This month we visit the home of Frank Sawkins, founder of Czech & Speake, one of the last great independent fine fragrance and gentlemen's grooming brands, founded in the heart of London on historic Jermyn Street.
Frank and his family own a Georgian townhouse in London's Mayfair which was the former home to prolific writer Nancy Mitford and used as her billet during a stint with the Auxiliary Fire Service in the Second World War.
As a writer with an affluent background and one of the celebrated Mitford sisters, Nancy was a natural fit with the 'Bright Young Things' - the name given to the group of young aristocrats and socialites in 1920s, including Evelyn Waugh, who raised eyebrows with their partying.
The five-storey property has also been home to the physician who cared for Queen Victoria's uncle and the nephew of Prime Minister William Pitt the Younger. It has been re-built and fully restored with modern features including a catering kitchen and top-notch fittings made by luxury bathroom firm, Czech & Speake, whose founder, Frank Sawkins, is the property owner and seller.
Nancy - whose younger sister, Diana, married the Fascist leader Oswald Mosley - served in the Auxiliary Fire Service and stayed at 45 Curzon Street while keeping the night watch for V1 flying bombs and fires during World War Two. The sisters became writers - the most successful being Nancy who wrote entertaining stories with outlandish characters based on her own family. The Pursuit of Love and Love in a Cold Climate were her most popular novels and their appeal endures today.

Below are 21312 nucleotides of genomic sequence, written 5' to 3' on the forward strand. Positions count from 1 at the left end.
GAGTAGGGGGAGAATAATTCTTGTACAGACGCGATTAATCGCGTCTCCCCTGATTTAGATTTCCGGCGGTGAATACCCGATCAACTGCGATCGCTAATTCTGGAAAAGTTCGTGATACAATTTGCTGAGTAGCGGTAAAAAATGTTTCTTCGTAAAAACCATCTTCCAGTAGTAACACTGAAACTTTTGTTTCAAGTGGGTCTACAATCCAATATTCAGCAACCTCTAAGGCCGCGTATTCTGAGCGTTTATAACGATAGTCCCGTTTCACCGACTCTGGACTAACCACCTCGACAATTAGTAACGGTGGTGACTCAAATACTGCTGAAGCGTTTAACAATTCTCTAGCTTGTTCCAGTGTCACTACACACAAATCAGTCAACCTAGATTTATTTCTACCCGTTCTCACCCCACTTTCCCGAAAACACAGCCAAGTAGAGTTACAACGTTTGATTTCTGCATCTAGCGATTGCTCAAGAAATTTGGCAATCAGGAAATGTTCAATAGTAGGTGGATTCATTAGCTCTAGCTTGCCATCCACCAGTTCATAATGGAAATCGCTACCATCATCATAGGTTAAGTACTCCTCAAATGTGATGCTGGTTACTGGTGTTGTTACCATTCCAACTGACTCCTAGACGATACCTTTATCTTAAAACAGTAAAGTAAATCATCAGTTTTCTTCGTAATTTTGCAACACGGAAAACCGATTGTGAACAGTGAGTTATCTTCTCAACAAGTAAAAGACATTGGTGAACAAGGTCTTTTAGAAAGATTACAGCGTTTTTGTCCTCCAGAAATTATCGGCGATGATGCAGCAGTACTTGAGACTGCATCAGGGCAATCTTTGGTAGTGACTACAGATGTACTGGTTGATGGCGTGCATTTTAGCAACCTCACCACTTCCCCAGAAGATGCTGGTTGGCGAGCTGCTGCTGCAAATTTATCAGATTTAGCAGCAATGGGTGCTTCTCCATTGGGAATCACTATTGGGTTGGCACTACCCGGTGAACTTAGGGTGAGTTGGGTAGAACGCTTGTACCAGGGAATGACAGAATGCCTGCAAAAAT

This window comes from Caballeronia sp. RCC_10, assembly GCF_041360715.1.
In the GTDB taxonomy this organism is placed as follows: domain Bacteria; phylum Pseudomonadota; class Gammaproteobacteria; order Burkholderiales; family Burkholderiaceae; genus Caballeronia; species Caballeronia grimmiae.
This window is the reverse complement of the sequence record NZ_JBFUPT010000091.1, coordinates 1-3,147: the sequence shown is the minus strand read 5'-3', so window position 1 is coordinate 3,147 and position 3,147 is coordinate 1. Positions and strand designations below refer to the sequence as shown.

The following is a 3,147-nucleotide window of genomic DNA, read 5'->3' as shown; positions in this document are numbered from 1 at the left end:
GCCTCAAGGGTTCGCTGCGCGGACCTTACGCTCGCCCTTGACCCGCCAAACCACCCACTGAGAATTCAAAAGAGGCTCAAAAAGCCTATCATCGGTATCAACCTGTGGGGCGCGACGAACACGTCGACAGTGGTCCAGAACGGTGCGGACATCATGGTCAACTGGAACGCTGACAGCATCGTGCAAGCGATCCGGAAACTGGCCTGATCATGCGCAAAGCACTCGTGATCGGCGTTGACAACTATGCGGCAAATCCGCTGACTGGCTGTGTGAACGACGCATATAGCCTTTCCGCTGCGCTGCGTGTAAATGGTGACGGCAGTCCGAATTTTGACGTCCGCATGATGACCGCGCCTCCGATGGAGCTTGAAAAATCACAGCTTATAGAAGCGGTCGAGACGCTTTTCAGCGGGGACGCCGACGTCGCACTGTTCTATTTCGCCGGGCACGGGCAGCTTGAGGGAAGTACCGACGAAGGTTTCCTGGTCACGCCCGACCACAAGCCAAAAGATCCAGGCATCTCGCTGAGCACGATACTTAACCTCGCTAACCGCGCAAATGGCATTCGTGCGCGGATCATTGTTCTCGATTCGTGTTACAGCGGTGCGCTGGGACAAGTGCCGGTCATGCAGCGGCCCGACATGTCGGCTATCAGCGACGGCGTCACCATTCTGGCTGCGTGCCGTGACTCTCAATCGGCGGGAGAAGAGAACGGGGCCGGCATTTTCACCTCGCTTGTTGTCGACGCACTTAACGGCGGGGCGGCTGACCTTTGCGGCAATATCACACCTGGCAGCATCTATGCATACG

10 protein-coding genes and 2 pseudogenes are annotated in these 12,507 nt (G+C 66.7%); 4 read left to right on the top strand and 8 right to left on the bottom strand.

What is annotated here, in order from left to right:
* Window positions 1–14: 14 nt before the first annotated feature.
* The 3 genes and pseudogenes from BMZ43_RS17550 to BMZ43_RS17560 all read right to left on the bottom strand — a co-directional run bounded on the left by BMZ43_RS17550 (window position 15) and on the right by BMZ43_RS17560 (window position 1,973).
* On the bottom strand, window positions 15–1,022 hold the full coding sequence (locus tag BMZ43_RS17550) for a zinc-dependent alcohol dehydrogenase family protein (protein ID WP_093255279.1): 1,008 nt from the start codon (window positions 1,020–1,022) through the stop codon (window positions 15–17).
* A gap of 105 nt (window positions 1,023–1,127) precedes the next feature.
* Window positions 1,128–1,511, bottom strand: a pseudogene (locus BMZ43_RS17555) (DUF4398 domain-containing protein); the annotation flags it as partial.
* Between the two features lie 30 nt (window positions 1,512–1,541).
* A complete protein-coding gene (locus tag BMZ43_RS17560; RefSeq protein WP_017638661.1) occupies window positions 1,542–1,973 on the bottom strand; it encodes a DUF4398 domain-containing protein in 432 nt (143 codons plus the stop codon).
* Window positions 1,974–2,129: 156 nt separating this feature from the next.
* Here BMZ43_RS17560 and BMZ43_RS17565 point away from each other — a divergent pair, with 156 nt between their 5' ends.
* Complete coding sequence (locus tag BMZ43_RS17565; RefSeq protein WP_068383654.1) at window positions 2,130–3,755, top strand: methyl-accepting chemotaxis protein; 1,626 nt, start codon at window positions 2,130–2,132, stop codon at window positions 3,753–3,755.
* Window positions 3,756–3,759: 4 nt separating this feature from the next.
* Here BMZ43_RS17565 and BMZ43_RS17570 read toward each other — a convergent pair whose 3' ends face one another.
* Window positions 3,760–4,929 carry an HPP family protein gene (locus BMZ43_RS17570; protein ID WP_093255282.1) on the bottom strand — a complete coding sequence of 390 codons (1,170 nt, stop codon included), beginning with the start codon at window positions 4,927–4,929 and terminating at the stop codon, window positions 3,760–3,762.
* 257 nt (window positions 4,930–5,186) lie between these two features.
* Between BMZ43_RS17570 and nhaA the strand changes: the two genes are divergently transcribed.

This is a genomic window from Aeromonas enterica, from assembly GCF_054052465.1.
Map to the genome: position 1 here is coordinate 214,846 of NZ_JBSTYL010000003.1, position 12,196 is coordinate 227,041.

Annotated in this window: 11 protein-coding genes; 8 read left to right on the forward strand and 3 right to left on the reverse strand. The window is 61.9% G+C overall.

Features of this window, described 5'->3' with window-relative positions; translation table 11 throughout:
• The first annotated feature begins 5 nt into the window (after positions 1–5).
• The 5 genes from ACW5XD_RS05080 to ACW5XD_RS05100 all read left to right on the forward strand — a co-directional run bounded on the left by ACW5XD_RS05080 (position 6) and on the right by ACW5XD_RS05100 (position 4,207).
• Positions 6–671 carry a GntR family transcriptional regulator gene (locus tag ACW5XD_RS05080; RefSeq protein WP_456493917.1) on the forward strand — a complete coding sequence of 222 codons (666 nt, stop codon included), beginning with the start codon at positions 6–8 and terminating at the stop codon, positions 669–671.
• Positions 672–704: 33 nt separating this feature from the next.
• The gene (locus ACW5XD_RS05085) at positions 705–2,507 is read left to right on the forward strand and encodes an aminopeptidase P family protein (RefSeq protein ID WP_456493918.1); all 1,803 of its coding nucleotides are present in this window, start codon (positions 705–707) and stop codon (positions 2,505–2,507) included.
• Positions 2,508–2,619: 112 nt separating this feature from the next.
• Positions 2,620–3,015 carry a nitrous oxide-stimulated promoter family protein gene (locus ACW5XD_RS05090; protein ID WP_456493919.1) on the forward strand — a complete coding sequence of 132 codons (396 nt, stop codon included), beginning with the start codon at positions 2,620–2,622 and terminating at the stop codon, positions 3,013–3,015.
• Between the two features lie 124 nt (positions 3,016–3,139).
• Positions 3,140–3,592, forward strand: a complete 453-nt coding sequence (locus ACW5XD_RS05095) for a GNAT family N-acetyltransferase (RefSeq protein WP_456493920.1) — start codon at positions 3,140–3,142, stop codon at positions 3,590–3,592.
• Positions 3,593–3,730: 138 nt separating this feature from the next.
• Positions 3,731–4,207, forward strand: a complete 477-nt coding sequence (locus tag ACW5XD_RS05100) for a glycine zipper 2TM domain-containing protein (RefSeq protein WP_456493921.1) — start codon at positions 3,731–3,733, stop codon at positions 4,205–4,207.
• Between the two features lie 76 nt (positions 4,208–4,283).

She was once said to have run into the street, exhorting her companions to 'come and look at the V1s', saying: 'They are so pretty'. A blue plaque on the front of nearby Number 10 Curzon Street commemorates her time working in the Heywood Hill bookstore there.
The house has been restored and extended in homage to the celebrated Maison de Verre, or glass house, in Paris. Mr Sawkins, said he had created the home 'to provide the best quality of life and environment for my family' and had found the area an 'oasis of calm and quiet'.
He said: 'Security was an important factor and the design and internal layout have been arranged to maximise integration of usable space with the south facing terraces and flood the interior with light. The property's Georgian section has been fully restored with plaster cornice, dado rails, skirting, sash windows and raised hardwood double doors.
Click the link below to view the property that is currently for sale with London House.